‘Gas and dash’ victim was worried about losing wages: friend

Prajapati, 44, was killed Saturday evening after attempting to stop a driver from fleeing without paying a $112 gas bill. Police said Prajapati was struck by the vehicle and dragged down the street.

CTV Toronto
September 18, 2012

‘Gas and dash’ victim was worried about losing wages: friend

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In this undated photo Jayesh Prajapati is seen with his wife and son. Prajapati died in Toronto after trying to stop a driver from fleeing from a gas station with stolen gas on Sept. 15, 2012. (Photo courtesy: Prajapati family friend)

The friends and family of a gas station attendant who died in an alleged ‘gas and dash’ incident say the employee tried to stop the thief because he didn’t want to have his wages docked – an allegation the station owners deny.

Those who knew Jayesh Prajapati allege the station attendant had his wages docked before when customers had stolen gas, which explains why he tried to stop a driver from leaving the station grounds without paying.

Prajapati, 44, was killed Saturday evening after attempting to stop a driver from fleeing without paying a $112 gas bill. Police said Prajapati was struck by the vehicle and dragged down the street.

Toronto police are searching for a suspect in the death and say the man may have fled to Montreal.

“He was under some mental pressure, he wanted to save his day’s wages and that’s why he ran after the guy,” said the victim’s brother-in-law Hemant Kumar.

But the station’s management says there are no policies in place that dock wages from station employees when gas is stolen on their watch.

“It’s not true. We have policies in place and one of the main policy in place is never to run after vehicles,” said owner Max Alibhai.

However, Prajapati’s friends insist that though not official, the practice had happened to the attendant before.

“Over a period of time he just accepted this thing as a way of life if you want to work at a gas station,” said family friend Apurva Patel. “It is not well defined policy kind of thing, it is a mutual understanding between the gas station employee and the retail owner.”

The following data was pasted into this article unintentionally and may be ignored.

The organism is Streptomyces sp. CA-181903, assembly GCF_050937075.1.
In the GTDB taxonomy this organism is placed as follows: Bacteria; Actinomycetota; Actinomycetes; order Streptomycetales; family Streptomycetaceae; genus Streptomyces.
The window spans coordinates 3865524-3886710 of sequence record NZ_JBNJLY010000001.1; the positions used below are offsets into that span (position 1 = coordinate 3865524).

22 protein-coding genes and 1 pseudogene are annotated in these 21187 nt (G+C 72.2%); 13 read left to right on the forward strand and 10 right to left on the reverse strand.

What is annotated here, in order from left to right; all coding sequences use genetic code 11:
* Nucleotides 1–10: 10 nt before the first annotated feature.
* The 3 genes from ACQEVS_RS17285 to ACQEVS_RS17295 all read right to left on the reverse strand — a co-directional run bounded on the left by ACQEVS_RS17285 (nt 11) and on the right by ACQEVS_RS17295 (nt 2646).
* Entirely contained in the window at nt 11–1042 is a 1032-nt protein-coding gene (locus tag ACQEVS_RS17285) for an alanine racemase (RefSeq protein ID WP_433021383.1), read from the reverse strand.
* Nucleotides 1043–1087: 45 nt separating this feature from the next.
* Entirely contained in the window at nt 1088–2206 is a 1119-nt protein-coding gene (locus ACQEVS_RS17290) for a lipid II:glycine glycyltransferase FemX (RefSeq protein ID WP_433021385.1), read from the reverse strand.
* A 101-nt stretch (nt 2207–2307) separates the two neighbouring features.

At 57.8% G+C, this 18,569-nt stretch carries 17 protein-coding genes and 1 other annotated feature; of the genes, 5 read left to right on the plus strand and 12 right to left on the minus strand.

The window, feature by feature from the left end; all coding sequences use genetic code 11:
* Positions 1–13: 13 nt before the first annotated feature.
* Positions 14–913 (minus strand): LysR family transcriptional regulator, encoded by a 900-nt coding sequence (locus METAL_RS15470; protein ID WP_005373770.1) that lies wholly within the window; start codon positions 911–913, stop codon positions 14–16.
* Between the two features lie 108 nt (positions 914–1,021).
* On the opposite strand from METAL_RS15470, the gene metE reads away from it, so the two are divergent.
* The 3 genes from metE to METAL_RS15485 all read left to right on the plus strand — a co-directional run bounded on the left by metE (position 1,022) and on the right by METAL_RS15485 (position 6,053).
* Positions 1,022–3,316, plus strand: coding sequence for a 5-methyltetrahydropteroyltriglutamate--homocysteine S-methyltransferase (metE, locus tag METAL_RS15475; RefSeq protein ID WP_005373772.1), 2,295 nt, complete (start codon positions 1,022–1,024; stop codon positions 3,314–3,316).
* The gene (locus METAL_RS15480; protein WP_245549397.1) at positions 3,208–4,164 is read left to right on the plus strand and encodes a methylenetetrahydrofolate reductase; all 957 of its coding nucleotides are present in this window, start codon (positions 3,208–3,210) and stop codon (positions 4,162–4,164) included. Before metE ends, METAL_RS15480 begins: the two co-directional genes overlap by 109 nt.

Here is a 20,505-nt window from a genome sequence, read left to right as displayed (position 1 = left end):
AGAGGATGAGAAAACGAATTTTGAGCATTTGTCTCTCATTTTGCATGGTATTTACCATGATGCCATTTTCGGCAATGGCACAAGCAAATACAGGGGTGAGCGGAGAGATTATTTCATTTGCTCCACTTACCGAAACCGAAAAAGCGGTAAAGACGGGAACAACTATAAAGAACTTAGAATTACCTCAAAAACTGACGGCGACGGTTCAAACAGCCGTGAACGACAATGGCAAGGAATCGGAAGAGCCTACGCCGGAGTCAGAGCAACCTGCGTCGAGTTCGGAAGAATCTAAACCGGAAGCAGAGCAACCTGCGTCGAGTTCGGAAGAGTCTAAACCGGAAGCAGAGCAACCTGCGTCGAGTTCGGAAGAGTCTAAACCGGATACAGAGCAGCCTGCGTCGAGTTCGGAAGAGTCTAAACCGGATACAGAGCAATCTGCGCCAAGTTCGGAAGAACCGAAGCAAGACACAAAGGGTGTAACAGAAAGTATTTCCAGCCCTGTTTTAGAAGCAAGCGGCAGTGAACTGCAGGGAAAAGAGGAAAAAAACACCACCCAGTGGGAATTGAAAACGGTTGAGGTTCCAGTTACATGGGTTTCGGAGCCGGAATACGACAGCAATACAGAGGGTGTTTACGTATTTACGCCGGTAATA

Prajapati had come to Canada with his family from India in 2006. He worked as a chemist before, but couldn’t find work in his field in Canada.

He started working at the Shell gas station in 2009.

Prajapati’s wife told CTV Toronto she doesn’t know how she can go on without her husband.

“How will me and my son, … how will I live without him … it’s so difficult for me and my son,” said a distraught Vaishali Prajapati.

Labour group launches hotline for gas station workers
The Ontario Federation of Labour says it believes the illegal practice of docking worker wages for gas theft may have played a role in the death of a Toronto station attendant over the weekend.

Sid Ryan, president of the Ontario Federation of Labour, announced on Tuesday the launch of a hotline for gas station workers who may be forced to cover the cost of stolen gasoline. Anyone with tips is invited to call 1-800-668-9138.

“We believe that at far too many gas stations in Ontario, after a thief drives off with stolen gas, the company turns around and steals the money back from vulnerable workers,” Ryan said in a statement.

“This practice puts workers’ lives at risk and could have played a role in the death of an innocent gas station attendant. We want anyone with information on gas stations ripping off employees to call our anonymous hotline to help identify bad bosses and offending companies.”

Ryan said the Employment Standards Act prohibits employers from deducting the cost of theft from wages. He said oil companies have a responsibility to ensure franchise owners aren’t exploiting workers.

Shell Canada has said it does not require workers to cover the cost of stolen items and stating that employee safety is a top concern.

“Shell’s top priority is the safety of staff and customers, and under no circumstances are sales associates or any other retail employee to intervene during criminal activity,” said a statement released this week.

Police issue warrant for suspect
Meanwhile Toronto police have issued a warrant for the arrest of 39-year-old Max Edwin Tutiven on the charge of second-degree murder and say he may have fled to Montreal.